Arthrogram and Arthrography
An arthrogram is an X-ray examination of a bone joint. This examination is commonly performed on the shoulder, wrist and knee. It requires injection of a contrast agent—a type of dye—into the joint being examined.
A barium enema is a diagnostic X-ray examination of the colon (the large intestine) to check for colon cancer, polyps, diverticula or other abnormalities.
What to expect
An inert natural compound, barium sulfate, is introduced into the colon through a narrow tube placed into the rectum. Air often is put into the colon through the same tube. The barium outlines the interior surface of the colon.
While the colon is being filled, the radiologist watches on a video monitor and takes X-ray images with a fluoroscopic X-ray machine. You may be asked to move into different positions to reveal all parts of your colon on the X-rays.
After your colon is full and the radiologist has taken images with the fluoroscope, the technologist also will take a few additional X-rays. Your colon will feel full at this point in the exam, but unless some cramping occurs, most patients do not experience any pain. After the X-rays are checked, you will be allowed to go to the restroom. The procedure takes 45 to 60 minutes to complete.
Hysterosalpingography (HSG) is an X-ray procedure enabling examination and diagnosis of medical conditions of the uterus and fallopian tubes. A hysterosalpingogram generally is ordered to check for blockage in the fallopian tubes causing infertility, or to perform an examination of the fallopian tubes in preparation for tubal reversal surgery. An HSG examination also can be useful in diagnosing uterine tumors, tubal adhesions or injuries to reproductive tissues.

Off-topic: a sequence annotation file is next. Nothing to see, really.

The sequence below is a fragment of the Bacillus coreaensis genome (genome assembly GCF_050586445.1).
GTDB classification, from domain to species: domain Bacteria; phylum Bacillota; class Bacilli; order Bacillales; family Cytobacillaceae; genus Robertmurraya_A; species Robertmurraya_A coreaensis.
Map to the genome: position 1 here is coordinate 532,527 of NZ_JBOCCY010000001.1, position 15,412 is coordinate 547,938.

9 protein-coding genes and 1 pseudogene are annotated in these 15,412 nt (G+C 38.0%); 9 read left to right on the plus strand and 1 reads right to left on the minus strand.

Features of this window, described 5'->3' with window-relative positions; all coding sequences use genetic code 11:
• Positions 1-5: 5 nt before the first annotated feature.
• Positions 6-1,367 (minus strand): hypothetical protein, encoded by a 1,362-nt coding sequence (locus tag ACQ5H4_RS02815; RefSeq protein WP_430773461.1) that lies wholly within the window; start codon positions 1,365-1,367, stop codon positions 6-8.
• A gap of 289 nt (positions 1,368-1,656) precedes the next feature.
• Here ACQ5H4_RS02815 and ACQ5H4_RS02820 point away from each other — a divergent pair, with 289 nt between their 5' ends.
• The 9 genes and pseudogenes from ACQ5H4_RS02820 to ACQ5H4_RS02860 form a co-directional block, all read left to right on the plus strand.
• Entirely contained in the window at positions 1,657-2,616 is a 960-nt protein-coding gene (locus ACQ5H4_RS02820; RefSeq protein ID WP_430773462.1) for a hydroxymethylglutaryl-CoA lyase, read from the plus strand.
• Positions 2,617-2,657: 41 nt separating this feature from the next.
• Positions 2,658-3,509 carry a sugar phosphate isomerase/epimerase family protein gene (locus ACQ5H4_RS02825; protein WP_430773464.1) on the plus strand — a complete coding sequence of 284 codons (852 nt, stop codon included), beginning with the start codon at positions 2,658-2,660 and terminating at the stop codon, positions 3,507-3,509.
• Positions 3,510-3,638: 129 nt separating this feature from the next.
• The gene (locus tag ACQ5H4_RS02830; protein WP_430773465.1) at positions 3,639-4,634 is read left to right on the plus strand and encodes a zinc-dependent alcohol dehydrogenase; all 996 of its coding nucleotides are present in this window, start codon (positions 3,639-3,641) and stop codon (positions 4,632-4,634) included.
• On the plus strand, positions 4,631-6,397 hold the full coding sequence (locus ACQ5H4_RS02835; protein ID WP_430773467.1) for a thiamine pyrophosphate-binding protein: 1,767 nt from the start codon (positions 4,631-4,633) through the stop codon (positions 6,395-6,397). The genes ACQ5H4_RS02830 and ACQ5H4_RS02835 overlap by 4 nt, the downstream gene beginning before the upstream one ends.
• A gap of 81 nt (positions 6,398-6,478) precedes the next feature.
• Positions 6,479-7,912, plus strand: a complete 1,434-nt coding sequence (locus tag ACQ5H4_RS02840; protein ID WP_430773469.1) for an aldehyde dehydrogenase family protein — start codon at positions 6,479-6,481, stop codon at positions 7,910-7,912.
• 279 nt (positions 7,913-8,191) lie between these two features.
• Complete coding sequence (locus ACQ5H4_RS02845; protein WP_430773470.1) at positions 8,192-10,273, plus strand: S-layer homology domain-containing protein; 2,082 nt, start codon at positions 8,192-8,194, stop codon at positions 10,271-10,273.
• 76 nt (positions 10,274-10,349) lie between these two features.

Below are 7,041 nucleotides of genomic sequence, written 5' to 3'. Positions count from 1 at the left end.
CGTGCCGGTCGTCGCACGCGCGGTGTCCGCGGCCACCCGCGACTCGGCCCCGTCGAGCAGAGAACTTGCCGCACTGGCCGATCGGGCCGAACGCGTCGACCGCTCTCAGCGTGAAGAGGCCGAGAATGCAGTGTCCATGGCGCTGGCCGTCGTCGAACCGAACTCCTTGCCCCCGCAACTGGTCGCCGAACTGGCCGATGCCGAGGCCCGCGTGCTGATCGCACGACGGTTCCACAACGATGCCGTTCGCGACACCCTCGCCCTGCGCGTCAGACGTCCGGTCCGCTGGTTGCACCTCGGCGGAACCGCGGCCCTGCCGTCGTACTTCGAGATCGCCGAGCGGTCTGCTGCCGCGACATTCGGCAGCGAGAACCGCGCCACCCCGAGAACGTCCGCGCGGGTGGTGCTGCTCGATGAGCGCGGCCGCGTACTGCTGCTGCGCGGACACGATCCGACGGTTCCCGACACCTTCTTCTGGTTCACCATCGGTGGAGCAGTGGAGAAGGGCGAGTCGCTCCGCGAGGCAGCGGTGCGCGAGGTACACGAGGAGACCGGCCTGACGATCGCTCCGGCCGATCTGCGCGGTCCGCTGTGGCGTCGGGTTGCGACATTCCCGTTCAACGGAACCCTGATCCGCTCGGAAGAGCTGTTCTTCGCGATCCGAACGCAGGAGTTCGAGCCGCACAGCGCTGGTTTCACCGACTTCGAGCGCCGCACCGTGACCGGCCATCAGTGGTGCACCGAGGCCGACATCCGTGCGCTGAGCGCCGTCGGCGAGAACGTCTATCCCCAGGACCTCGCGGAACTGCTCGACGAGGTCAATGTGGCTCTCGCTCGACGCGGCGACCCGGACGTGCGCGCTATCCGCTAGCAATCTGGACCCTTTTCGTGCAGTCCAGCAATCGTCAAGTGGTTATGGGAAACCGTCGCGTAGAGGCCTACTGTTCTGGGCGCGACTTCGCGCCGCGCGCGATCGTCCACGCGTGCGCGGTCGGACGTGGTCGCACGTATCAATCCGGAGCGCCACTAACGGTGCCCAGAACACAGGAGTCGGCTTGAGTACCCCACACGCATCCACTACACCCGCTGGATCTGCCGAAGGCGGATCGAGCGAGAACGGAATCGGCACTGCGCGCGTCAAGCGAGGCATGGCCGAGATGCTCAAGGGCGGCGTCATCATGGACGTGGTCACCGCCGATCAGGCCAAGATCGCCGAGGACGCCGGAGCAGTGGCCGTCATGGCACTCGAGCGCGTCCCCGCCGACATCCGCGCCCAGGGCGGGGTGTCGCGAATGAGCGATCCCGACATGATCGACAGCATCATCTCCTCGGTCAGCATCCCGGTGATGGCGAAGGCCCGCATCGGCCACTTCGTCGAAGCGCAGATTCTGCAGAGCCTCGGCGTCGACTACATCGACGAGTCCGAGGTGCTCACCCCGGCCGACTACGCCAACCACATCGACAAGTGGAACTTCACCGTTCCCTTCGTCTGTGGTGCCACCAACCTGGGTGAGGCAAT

What to expect
You will be asked to recline on an X-ray table and will receive preparation similar to that for a pelvic exam. Under sterile conditions, the doctor will insert a speculum into your vagina, clean your cervix, and then insert a catheter (a slender tube) into your uterus. A small amount of a contrast dye is injected via the catheter through the cervix, filling the uterus and fallopian tubes. The dye makes the organs visible under X-ray exposure. The radiologist or technologist will take a few X-ray images to document what appears on the video monitor.
The actual procedure requires only 20 to 30 minutes to complete, but you should expect your visit to the X-ray department to last about 45 minutes, including registration and preparation.
Intravenous Pyelogram – IVP
When you schedule your appointment, we will inform you about any specific preparations depending upon the specific procedure your doctor has ordered. Please contact the Scheduling Department at 949-764-5573 if you have any questions.
If you are currently receiving Dialysis; please schedule your dialysis to follow your procedure with Contrast or the following day. It is imperative you have dialysis no later than the following day after you have received contrast for your procedure.
Lumbar puncture (also called a spinal tap) is a minimally invasive, image-guided diagnostic test that involves the removal of a small amount of cerebrospinal fluid—the fluid that surrounds the brain and spinal cord—or an injection of medication or other substance into the lumbar (or lower) region of the spinal column.